The Achievement Frenzy

Many parents are worried, and rightly so, about how achievement pressures today are affecting their teens. Too often I hear some variation of, “My daughter thinks that if she doesn’t take all AP and Honors classes and get straight As and perfect SATs she won’t get into a good college.” It is true that teens and even tweens these days are feeling tremendous pressure to succeed. Many are over scheduled, perpetually on edge and exhausted by taking challenging classes, doing extracurricular activities, getting perfect grades, and finding a way to stand out from their peers in the quest to “look good for college.”

The societal frenzy around achievement is a generalized and pervasive problem—a national phenomenon. With the surge in this age group, there is undeniably more competition for schools, internships, and jobs. Directors of college admissions confirm that there are many qualified applicants for every spot in the freshman class. Anxiety about standardized testing is cascading down from administrators and educators to parents and students. As they well know, there is an awful lot riding on teens’ grades and test scores.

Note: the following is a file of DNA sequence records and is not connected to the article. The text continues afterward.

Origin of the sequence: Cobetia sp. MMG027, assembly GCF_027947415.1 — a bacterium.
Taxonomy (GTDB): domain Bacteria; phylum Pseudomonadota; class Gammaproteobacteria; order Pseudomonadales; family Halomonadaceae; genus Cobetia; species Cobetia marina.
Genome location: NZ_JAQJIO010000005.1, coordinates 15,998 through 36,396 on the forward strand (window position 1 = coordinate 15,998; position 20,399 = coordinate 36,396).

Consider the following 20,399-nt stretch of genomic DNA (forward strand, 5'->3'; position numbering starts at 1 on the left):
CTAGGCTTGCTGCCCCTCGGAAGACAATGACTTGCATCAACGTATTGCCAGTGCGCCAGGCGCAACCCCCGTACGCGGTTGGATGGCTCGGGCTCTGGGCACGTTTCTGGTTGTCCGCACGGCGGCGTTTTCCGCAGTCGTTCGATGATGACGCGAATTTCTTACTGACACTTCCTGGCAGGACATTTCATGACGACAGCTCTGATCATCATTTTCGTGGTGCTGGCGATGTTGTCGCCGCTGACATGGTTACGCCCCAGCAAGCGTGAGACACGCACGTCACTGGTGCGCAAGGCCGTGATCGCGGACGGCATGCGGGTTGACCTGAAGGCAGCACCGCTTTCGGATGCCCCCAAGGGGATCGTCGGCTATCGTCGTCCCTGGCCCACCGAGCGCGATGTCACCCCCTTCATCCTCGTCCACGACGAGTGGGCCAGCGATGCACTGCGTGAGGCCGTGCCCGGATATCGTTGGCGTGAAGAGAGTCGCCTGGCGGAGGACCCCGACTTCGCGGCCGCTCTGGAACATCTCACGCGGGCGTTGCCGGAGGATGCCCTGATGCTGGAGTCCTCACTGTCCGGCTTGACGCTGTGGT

Happily, there is much parents can do at home to try to counteract unhealthy cultural messages teens get about achievement. Of course, all mothers and father want their daughters to be as successful as possible; there is nothing wrong with that. But we don’t want them to be high achievers at any cost. Keeping in mind the big picture—that is, girls’ health and well-being—we all have to guard against getting caught up in the frenzy for success and losing our bearings.